I am Catholic and my wife is Jewish…
We are now getting divorced. What are some good sample clauses that we can incorporate into our PSA that pertains to the issues of child custody and religion?
Sample Clause A
Children to Be Raised According to Specific Religious Faith
The parties acknowledge and agree that their children shall be raised [specific religious faith]. The parties agree to encourage the children to attend [church/temple or other religious center] and to actively promote a healthy awareness and appreciation for this religious faith.
Sample Clause B
Children to Be Raised According to Specific Religious Faith Despite One Parent's Different Faith
The parties represent and acknowledge that their children have been christened [religion A] and raised pursuant to the tenets and faith of the [religion A] religion. Notwithstanding husband/wife's representation that [he/she] intends to convert to [religion B], the parties agree that the children shall continue to be raised [religion A] and each agrees to actively foster, encourage and cooperate with the children in this regard.
Sample Clause C
Children to Be Raised According to Specific Religious Faith With Specific Restrictions
The parties represent and acknowledge that the children have been and shall continue to be raised in accordance with the Jewish faith. Both parties agree to actively encourage and support the children's religious upbringing in this regard. The parties shall c"se the children to attend and the children shall attend religious school at [temple] in [city], [state], or such temple as the parties may otherwise agree. With the exception of temple dues, the parties further agree that all costs related to the children's attendance at and membership in their temple including, without limitation, religious school tuition and costs, shall be shared equally.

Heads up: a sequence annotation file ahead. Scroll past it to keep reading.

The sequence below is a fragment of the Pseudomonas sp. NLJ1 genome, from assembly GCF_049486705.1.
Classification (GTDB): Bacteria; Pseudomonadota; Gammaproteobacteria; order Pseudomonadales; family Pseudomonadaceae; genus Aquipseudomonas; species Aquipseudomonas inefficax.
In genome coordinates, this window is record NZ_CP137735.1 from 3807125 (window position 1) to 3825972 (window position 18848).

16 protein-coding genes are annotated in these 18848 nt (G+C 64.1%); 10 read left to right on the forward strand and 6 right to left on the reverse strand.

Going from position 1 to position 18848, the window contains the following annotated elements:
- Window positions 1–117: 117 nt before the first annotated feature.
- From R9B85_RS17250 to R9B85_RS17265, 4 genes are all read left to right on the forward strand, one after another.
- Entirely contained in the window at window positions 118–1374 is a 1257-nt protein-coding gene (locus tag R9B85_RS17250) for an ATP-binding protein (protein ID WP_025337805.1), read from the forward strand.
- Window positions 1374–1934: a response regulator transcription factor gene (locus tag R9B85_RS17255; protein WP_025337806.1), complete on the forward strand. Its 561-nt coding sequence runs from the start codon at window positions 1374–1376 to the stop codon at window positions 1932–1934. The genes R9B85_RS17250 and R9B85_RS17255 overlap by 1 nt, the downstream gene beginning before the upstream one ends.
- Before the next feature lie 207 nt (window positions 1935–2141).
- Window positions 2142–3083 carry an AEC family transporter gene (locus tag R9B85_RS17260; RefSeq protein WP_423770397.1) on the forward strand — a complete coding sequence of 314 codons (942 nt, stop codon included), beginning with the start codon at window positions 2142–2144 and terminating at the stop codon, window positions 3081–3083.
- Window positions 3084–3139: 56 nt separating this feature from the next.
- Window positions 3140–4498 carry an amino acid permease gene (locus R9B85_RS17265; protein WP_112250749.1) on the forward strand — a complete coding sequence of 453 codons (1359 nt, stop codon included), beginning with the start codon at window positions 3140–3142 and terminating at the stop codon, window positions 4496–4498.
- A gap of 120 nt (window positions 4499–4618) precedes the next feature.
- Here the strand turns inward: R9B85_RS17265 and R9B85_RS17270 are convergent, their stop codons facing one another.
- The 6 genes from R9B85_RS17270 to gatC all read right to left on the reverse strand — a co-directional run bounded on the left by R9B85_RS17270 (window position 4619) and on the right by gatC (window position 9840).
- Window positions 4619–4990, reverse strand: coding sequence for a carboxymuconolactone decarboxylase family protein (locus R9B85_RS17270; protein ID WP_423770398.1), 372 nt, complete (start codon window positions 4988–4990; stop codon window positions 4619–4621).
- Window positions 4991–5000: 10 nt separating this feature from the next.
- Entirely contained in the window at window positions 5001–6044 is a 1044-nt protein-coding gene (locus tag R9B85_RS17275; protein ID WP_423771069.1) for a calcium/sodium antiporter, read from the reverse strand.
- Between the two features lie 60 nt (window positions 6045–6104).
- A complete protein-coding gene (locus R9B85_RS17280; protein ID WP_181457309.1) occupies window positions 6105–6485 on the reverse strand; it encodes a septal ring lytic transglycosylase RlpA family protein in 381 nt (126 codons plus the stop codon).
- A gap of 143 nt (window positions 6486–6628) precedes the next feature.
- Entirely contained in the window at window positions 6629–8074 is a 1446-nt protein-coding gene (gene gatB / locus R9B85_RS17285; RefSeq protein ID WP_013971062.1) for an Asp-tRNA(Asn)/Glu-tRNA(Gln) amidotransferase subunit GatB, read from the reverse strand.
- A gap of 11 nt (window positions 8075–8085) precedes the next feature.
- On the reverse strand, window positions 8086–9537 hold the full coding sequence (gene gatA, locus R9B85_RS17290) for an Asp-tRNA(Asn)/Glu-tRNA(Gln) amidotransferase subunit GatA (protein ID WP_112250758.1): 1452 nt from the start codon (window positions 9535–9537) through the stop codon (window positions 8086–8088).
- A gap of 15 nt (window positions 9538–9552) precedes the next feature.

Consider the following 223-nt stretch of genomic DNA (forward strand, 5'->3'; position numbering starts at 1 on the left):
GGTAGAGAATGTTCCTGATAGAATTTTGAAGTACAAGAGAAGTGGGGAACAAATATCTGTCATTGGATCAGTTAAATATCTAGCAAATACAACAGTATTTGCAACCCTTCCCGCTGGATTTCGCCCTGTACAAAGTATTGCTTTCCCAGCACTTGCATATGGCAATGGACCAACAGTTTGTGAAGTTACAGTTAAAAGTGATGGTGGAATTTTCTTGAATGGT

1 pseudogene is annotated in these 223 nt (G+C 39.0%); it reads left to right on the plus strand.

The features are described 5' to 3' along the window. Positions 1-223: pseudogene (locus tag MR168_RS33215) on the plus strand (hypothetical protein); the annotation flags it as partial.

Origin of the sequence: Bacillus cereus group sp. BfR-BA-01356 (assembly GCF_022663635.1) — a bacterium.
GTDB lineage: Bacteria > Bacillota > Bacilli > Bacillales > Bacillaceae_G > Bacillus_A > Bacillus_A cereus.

Notwithstanding the foregoing, the children will be permitted to participate with [wife/husband] and [her/his] family at Christmas and Easter holidays in a cultural but non-religious fashion and in the same manner as such participation was carried on during the parties' marriage. In no event shall the preceding sentence be construed so as to impede or interfere with the children's upbringing in the Jewish faith. The parties agree that the children may be brought to a church or religious service of any nature outside the Jewish faith only as guests in a non-participatory capacity so as to permit them to be guests at events such as weddings, communions, confirmations, christenings and funerals involving family and friends.
Sample Clause D
One Party Responsible for Religious Costs
[Husband/Wife] agrees to be responsible for all costs and expenses related to the children's religious upbringing including, without limitation, bar and bat mitzvahs, confirmations, temple dues, religious school, etc. [Husband/Wife] further agrees to be responsible for making appropriate arrangements for the children's transportation to and from religious school and events. [Wife/Husband] agrees to make the children available so that they may participate in religious school and any agreed upon religious events. The parties agree to discuss [wife/husband's participation at the children's bar and/or bat mitzvah and confirmation celebrations, in light of any financial contributions that may be made by [her/him] toward same, at or about the time these events may occur.
Sample Clause E
Percentage Cost Allocation of Bar/Bat Mitzvah
The parties acknowledge their understanding that their child, [name], will have [his/her] bar/bat mitzvah in the next _ years. The parties agree to each be responsible for all costs of the bar/bat mitzvah, including, without limitation, temple and reception costs, invitations, band, etc., [by husband, by wife].
What is a summary of major New Jersey case law with regard to custody and religion?
New Jersey is an equitable distribution state, meaning that the division of property in a divorce is to be done fairly, not necessarily equally. The court can take into consideration any factor it deems relevant when dividing property, but it must consider certain factors, such as how long the couple was married and the age and health of both spouses, the income or property brought to the marriage by each spouse, the standard of living that was achieved during the marriage, and the extent to which one spouse may have deferred career goals, among others.